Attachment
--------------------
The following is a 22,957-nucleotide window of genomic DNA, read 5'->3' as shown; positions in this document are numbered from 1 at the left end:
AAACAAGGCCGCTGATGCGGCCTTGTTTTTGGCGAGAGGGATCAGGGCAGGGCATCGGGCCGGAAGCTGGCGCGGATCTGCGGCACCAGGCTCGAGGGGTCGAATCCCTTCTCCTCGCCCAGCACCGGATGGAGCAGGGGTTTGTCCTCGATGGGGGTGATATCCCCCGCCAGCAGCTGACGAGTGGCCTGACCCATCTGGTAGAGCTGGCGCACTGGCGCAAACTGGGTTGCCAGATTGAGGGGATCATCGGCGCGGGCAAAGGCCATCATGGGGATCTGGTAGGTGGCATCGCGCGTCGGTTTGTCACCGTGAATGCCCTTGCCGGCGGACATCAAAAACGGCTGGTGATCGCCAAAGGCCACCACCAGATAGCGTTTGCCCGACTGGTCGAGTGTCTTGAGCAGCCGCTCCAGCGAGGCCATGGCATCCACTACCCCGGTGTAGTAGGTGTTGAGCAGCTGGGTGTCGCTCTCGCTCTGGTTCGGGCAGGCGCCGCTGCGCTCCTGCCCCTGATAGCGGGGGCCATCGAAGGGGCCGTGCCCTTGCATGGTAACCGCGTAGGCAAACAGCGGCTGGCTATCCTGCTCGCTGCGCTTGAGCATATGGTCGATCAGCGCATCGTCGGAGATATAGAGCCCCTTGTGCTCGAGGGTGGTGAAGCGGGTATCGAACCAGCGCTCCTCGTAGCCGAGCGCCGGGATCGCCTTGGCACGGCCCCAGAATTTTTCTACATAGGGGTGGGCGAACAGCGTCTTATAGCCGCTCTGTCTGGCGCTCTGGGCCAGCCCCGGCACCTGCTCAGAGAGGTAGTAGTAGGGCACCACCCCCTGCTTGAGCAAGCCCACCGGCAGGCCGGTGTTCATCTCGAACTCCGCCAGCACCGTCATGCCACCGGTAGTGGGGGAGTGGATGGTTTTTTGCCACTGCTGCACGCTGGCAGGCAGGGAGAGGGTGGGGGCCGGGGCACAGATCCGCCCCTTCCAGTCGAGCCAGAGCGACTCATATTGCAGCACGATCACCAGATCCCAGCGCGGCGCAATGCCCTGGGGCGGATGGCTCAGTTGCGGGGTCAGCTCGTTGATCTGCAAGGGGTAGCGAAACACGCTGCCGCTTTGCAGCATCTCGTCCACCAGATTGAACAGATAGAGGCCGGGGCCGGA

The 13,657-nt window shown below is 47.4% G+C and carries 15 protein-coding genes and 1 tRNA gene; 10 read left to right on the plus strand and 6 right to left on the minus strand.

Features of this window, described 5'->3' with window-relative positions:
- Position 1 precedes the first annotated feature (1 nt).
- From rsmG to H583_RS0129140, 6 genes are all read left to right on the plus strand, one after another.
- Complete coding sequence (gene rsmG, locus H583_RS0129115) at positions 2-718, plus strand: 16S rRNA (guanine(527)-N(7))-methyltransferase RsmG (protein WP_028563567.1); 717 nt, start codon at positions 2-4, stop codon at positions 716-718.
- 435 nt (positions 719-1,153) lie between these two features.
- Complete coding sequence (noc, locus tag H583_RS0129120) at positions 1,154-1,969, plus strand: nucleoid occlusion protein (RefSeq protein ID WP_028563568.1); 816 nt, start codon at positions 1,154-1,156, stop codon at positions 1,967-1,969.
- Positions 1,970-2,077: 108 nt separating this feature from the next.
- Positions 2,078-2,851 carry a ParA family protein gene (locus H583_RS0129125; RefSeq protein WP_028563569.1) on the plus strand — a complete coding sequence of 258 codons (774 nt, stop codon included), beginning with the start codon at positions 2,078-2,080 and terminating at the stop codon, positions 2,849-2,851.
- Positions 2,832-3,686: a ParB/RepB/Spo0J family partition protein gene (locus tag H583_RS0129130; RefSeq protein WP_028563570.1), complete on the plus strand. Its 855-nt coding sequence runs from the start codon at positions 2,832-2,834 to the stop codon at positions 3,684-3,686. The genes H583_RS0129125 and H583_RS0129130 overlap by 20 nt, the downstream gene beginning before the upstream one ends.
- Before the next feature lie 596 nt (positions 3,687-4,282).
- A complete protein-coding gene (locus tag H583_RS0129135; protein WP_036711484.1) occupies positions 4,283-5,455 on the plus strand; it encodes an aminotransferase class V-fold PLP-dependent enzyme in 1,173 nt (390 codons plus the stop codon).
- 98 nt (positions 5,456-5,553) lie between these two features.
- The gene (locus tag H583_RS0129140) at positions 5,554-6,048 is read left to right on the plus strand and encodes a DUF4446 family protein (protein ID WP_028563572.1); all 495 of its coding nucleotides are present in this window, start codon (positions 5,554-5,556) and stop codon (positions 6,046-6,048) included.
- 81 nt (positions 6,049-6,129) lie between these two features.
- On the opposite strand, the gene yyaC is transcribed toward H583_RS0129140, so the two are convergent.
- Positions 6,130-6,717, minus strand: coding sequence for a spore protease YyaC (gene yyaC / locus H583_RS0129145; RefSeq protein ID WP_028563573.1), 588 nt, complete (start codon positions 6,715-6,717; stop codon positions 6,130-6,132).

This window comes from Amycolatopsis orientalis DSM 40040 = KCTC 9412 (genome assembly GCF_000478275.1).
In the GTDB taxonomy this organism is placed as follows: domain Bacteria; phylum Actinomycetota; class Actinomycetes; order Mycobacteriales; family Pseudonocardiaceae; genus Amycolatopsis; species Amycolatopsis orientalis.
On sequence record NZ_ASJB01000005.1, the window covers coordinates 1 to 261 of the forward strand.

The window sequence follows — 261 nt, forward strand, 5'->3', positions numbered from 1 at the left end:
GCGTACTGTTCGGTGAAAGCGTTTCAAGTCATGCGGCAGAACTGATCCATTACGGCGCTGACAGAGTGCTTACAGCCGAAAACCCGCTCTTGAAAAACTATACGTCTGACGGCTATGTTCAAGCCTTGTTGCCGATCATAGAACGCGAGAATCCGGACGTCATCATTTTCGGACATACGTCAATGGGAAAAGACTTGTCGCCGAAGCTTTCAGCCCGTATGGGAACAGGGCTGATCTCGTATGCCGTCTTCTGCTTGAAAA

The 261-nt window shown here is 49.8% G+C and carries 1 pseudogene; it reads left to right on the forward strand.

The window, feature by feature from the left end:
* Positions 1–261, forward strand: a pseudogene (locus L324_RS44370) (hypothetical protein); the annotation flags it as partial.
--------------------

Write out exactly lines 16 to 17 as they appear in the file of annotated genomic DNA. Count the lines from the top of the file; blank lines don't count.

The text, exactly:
- The gene (locus tag H583_RS0129140) at positions 5,554-6,048 is read left to right on the plus strand and encodes a DUF4446 family protein (protein ID WP_028563572.1); all 495 of its coding nucleotides are present in this window, start codon (positions 5,554-5,556) and stop codon (positions 6,046-6,048) included.
- 81 nt (positions 6,049-6,129) lie between these two features.